Every year, the U.S. Congress considers multiple appropriations measures that provide funding for activities and agencies for the next fiscal year, including specific education programs and the U.S. Department of Education. The first step in this lengthy process is the submission by the president of his annual budget for the upcoming fiscal year (see the February 7 issue of Straight A’s for details on this year’s presidential budget request). Next, the Senate and the House of Representatives approve budget “resolutions,” or plans, that serve as blueprints for members of Congress to use as they consider specific spending decisions. The annual congressional budget resolution is not binding, nor is it signed by the president.
On Thursday, March 16, the U.S. Senate narrowly approved its fiscal year 2007 budget resolution, with a final vote of 51 49. The original proposal, submitted to the full Senate for consideration by the Budget Committee, was changed during debate and following a vigorous effort by education and health advocacy organizations to include additional funding for education, labor, and health programs. Enjoying considerable bipartisan support, that amendment passed on a 73-27 vote.
Offered by Senators Arlen Specter (R-PA) and Tom Harkin (D-IA), the chairman and ranking member, respectively, of the Senate Labor, Health and Human Services, and Education Appropriations Subcommittee, the amendment added $7 billion to the pool of money available for the Departments of Health and Human Services, Education, and Labor, thus restoring funding to the fiscal year 2005 level. Discussing the need for the amendment, Specter cited the drastic cuts to these programs over the last few years: “We have done more than cut out the fat, we have done more than cut through the muscle, we have done more than cut through the bone; we have cut into the marrow,” he said.
Specter cited the National Institutes of Health, the Centers for Disease Control and Prevention, GEAR UP, and the Perkins Vocational and Technical Education program as examples of some of the programs that could benefit from the additional money. The amendment would also help appropriators avoid cutting other education initiatives such as Striving Readers, Title I, or special education.
“This is not a radical proposal. In fact, it is almost an embarrassingly modest proposal,” Senator Harkin said. “But it is important. It is an important first step. At least we are saying it is enough, no more; it is time to reorder our priorities … President Bush, in his budget, proposed to slash the Labor-Health-Education budget by $4.2 billion for this year. Meanwhile, in Iraq, he is spending nearly $5 billion a month. These are not the priorities of the American people.”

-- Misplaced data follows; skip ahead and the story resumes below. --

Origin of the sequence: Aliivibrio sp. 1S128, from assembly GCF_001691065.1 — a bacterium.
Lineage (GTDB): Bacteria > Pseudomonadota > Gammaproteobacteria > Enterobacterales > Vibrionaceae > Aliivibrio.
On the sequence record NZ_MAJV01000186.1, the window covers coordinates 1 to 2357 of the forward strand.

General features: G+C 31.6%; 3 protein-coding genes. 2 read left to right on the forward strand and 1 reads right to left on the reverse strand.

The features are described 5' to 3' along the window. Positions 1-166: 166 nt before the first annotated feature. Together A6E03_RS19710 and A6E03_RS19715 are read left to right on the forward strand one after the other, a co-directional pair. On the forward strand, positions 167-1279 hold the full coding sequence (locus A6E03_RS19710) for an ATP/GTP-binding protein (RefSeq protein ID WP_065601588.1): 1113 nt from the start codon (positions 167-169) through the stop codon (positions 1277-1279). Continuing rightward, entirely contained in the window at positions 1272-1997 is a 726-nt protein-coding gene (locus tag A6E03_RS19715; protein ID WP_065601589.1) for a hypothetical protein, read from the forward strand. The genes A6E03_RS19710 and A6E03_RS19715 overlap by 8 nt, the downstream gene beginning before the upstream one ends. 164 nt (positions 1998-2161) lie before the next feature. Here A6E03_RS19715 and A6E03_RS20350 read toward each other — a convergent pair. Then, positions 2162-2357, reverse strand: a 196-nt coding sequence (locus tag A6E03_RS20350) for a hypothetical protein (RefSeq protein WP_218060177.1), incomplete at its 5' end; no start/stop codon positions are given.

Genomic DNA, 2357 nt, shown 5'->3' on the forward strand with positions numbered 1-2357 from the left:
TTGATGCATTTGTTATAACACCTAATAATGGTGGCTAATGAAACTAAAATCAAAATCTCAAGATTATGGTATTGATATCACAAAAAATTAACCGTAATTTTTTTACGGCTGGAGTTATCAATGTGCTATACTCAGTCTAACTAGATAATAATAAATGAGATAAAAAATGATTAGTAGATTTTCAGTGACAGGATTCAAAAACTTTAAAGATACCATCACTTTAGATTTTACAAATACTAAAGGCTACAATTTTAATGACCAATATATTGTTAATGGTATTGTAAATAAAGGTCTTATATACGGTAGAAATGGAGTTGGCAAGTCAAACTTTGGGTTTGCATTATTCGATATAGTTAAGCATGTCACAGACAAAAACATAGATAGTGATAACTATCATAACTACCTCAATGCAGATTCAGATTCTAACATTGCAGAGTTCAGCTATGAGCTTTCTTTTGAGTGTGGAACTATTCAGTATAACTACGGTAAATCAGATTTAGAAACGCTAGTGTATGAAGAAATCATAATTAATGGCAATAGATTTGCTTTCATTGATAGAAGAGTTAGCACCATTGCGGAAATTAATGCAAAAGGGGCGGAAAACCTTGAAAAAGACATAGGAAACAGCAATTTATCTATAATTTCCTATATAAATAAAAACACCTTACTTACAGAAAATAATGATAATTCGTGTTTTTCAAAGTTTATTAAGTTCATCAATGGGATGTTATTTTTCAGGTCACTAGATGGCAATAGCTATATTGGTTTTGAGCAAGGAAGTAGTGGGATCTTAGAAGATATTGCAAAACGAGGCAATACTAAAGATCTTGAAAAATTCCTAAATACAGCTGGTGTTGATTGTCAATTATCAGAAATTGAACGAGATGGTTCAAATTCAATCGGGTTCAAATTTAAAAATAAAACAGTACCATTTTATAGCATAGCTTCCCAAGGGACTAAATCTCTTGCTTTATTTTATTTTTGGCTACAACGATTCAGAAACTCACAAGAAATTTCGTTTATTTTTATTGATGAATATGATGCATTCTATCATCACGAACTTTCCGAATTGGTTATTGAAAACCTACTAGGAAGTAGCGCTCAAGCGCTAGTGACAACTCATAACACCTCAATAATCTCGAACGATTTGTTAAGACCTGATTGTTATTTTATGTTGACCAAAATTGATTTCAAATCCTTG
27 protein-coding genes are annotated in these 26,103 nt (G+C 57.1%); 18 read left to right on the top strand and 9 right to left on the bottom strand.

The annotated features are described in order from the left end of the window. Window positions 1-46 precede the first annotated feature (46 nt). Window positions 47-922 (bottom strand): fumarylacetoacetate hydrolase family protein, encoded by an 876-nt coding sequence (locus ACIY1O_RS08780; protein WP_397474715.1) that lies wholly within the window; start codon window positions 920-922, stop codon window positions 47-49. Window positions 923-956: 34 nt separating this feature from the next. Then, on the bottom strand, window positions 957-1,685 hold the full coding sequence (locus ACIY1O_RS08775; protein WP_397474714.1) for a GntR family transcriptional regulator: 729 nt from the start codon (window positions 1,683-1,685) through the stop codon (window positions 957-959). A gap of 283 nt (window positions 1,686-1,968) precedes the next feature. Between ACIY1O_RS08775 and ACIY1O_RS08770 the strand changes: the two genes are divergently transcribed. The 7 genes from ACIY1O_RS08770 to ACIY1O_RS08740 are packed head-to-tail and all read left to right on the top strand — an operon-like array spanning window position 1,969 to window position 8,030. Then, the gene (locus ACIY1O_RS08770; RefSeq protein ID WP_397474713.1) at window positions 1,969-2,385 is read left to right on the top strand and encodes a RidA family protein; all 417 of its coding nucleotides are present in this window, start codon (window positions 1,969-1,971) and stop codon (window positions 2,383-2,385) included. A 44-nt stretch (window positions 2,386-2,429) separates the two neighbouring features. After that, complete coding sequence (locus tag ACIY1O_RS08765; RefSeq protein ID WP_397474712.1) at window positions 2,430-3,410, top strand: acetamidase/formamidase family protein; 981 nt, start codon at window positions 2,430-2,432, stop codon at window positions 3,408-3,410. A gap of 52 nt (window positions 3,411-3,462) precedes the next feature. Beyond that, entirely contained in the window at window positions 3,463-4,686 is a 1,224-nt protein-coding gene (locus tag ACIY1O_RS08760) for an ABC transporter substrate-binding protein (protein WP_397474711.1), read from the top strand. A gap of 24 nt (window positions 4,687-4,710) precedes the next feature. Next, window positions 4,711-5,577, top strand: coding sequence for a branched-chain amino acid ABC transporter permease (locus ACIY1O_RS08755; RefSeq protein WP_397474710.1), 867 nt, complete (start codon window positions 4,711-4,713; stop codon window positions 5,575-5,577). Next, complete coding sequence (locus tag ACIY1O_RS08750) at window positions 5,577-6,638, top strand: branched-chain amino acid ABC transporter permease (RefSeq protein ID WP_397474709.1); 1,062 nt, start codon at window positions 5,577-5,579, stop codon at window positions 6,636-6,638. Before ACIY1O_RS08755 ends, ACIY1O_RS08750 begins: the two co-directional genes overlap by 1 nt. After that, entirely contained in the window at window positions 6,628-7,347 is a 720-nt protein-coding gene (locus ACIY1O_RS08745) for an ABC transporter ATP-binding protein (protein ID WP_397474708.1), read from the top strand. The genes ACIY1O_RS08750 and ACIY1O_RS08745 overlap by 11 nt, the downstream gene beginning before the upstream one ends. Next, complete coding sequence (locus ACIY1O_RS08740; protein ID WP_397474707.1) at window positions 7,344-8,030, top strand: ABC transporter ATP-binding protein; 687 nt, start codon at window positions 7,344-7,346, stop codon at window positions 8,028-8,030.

Without the Specter/Harkin amendment, the Departments of Labor, Health, and Education were expected to have had $4.2 billion less to spend on domestic programs than last year.
Senate Budget Committee Chairman Judd Gregg (R-NH) spoke against the Specter/Harkin amendment on the Senate floor, noting that the Senate Budget Committee had already taken $3 billion from defense and moved it to the Labor-HHS-Education Committee to be split equally between education and health care. However, appropriators would have still been subject to the president’s overall $873 billion spending cap, which proposes to cut education by $2.1 billion and eliminate 42 education programs, including vocational education, TRIO, GEAR UP, and Smaller Learning Communities.
Senator Specter expressed concern about whether the budget would ultimately reflect the will of Congress to increase support for education and health, saying, “As I have advised the leadership, I have grave doubts about supporting the budget resolution, even with the adoption of this amendment. I put the Republican leadership and the Democratic leadership and the House and the White House and the Presiding Officer, everyone on notice that I will want to see some real assurances that we are dealing with hard money …” After his amendment passed, Specter received assurances from Senator Gregg and Senate Appropriations Chairman Thad Cochran (R-MS) that his committee would, in fact, receive and be able to allocate the additional money that the amendment made available.
Budget Resolution Exposes Divide Between House Moderates and Conservatives
On the other side of the Capitol, the House Budget Committee postponed consideration of its version of the budget resolution until the week of March 27. The House version is expected to mirror the president’s overall spending cap of $873 billion, but that does not mean that all House Republicans are happy with it.
On March 8, the Republican Study Committee (RSC), a group of more than 100 House conservatives, released a renewed Contract With America that calls for reducing the federal deficit by nearly $400 billon over 5 years. Their budget proposal for fiscal year 2007 would cut about $1 trillion from the $2.77 trillion plan President Bush released in February. Within education, the RSC plan would cut Title I, and eliminate funding for afterschool and dropout-prevention programs and TRIO, to name only a few.
In contrast, moderate House Republicans are very worried about cuts in spending-especially given that this is an election year. Already,Representative Michael Castle (R-DE) has expressed opposition to the president’s budget, saying that it would continue large spending increases for the Pentagon while squeezing important domestic programs. On March 16, in a letter to House Speaker Dennis Hastert (R-IL), 23 moderate Republicans threatened to oppose the House version of the budget resolution, which is still being developed, unless it includes a 2% increase, or about $8 billion, for domestic discretionary spending.